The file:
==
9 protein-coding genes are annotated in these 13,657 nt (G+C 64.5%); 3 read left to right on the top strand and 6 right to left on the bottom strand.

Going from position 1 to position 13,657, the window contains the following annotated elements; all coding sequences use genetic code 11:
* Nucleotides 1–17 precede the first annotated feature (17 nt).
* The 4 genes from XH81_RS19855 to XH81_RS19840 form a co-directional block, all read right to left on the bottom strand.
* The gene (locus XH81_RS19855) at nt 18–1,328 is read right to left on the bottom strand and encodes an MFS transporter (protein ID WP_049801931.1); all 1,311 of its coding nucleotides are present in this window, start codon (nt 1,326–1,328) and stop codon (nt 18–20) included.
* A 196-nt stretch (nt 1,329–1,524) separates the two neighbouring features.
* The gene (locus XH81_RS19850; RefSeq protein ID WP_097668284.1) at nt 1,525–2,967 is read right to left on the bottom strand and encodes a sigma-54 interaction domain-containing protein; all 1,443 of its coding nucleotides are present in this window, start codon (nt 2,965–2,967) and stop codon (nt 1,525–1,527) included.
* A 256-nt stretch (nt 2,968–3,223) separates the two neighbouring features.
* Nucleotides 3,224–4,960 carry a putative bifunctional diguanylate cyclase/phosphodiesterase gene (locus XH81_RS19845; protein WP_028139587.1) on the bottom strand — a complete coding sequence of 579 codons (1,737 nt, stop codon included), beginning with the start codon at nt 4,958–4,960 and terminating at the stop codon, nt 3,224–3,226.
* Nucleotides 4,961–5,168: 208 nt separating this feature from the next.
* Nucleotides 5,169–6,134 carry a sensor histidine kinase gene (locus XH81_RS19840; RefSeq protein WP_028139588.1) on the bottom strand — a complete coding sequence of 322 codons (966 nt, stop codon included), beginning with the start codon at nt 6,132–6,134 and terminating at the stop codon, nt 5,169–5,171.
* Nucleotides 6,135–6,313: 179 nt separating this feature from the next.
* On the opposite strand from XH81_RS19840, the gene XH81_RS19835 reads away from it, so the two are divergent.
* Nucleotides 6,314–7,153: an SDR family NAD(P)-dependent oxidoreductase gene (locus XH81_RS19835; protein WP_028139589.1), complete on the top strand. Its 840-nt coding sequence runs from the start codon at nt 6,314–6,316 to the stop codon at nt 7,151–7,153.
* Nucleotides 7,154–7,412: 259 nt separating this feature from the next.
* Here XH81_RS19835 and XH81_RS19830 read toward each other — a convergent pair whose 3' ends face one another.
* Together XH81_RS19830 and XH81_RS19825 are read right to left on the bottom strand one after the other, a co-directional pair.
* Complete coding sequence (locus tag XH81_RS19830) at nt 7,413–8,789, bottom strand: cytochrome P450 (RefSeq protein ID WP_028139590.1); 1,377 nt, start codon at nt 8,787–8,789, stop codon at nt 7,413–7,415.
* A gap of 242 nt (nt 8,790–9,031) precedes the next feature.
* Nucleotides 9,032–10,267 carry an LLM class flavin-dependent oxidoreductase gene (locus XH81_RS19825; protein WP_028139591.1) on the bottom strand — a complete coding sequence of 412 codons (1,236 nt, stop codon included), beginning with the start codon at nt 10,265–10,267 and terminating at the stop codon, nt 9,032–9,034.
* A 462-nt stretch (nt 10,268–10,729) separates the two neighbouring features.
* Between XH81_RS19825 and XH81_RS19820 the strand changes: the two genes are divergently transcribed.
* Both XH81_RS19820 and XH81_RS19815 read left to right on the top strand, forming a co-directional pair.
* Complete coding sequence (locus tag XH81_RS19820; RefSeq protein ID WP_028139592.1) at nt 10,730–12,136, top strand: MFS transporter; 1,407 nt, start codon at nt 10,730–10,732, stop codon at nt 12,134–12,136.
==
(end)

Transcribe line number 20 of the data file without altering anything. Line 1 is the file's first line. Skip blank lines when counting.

* Nucleotides 9,032–10,267 carry an LLM class flavin-dependent oxidoreductase gene (locus XH81_RS19825; protein WP_028139591.1) on the bottom strand — a complete coding sequence of 412 codons (1,236 nt, stop codon included), beginning with the start codon at nt 10,265–10,267 and terminating at the stop codon, nt 9,032–9,034.